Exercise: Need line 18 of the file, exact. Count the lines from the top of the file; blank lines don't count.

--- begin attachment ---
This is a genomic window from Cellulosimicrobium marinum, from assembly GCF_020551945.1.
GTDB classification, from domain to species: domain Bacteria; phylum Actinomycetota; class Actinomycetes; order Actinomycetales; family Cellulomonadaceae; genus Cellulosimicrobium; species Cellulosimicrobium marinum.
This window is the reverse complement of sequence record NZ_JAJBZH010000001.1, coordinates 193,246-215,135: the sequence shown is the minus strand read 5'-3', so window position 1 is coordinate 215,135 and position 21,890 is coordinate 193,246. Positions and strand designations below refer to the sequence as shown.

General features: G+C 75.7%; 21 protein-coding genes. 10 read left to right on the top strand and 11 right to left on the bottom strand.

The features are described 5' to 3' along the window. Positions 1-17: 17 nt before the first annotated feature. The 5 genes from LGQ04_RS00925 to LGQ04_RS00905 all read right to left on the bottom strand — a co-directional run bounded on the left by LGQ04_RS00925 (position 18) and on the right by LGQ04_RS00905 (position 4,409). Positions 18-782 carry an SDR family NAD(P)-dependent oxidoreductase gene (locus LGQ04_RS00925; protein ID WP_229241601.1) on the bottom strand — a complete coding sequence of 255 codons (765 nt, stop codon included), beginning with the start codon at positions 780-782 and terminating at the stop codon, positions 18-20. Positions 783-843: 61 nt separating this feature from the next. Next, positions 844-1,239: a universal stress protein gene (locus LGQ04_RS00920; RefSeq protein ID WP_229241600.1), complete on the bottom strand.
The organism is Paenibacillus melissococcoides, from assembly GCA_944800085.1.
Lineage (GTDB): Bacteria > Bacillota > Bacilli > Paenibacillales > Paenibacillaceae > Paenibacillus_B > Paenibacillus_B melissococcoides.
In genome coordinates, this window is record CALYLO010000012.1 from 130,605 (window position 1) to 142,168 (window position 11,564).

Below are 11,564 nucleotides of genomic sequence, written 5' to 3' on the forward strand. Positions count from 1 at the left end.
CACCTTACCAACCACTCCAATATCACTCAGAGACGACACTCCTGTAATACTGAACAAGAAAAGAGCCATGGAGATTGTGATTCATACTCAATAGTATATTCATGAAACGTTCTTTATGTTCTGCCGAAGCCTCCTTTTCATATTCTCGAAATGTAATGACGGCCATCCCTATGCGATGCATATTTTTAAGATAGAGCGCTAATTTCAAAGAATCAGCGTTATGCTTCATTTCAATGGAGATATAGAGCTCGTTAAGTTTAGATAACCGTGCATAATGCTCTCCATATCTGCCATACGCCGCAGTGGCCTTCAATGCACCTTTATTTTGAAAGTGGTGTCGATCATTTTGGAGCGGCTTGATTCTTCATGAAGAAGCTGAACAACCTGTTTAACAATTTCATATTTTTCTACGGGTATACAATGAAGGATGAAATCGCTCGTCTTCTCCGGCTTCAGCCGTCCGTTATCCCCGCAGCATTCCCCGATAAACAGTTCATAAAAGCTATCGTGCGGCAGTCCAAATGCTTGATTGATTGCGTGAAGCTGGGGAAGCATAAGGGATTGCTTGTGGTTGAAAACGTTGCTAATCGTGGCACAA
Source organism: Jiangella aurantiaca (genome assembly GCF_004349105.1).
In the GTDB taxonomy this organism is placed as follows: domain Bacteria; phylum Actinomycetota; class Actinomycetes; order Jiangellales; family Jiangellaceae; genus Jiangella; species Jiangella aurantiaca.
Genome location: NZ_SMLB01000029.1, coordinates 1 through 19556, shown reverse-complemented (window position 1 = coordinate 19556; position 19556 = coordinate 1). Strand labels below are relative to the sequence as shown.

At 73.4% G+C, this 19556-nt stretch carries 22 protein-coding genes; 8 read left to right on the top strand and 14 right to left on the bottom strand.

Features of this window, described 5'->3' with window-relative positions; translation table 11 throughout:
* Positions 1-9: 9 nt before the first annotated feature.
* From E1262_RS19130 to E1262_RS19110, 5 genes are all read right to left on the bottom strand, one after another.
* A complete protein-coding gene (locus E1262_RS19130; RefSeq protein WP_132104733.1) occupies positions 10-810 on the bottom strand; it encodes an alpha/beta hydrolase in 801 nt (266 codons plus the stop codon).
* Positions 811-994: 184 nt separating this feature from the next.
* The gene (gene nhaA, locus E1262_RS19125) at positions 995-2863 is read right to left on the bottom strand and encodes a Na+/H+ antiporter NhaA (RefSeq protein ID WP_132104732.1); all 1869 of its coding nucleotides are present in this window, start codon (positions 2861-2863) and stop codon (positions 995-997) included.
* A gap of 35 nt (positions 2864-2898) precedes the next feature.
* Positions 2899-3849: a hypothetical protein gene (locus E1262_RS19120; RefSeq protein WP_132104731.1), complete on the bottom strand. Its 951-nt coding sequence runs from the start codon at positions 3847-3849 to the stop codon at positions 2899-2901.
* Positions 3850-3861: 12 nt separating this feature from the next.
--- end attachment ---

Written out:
* A complete protein-coding gene (locus E1262_RS19130; RefSeq protein WP_132104733.1) occupies positions 10-810 on the bottom strand; it encodes an alpha/beta hydrolase in 801 nt (266 codons plus the stop codon).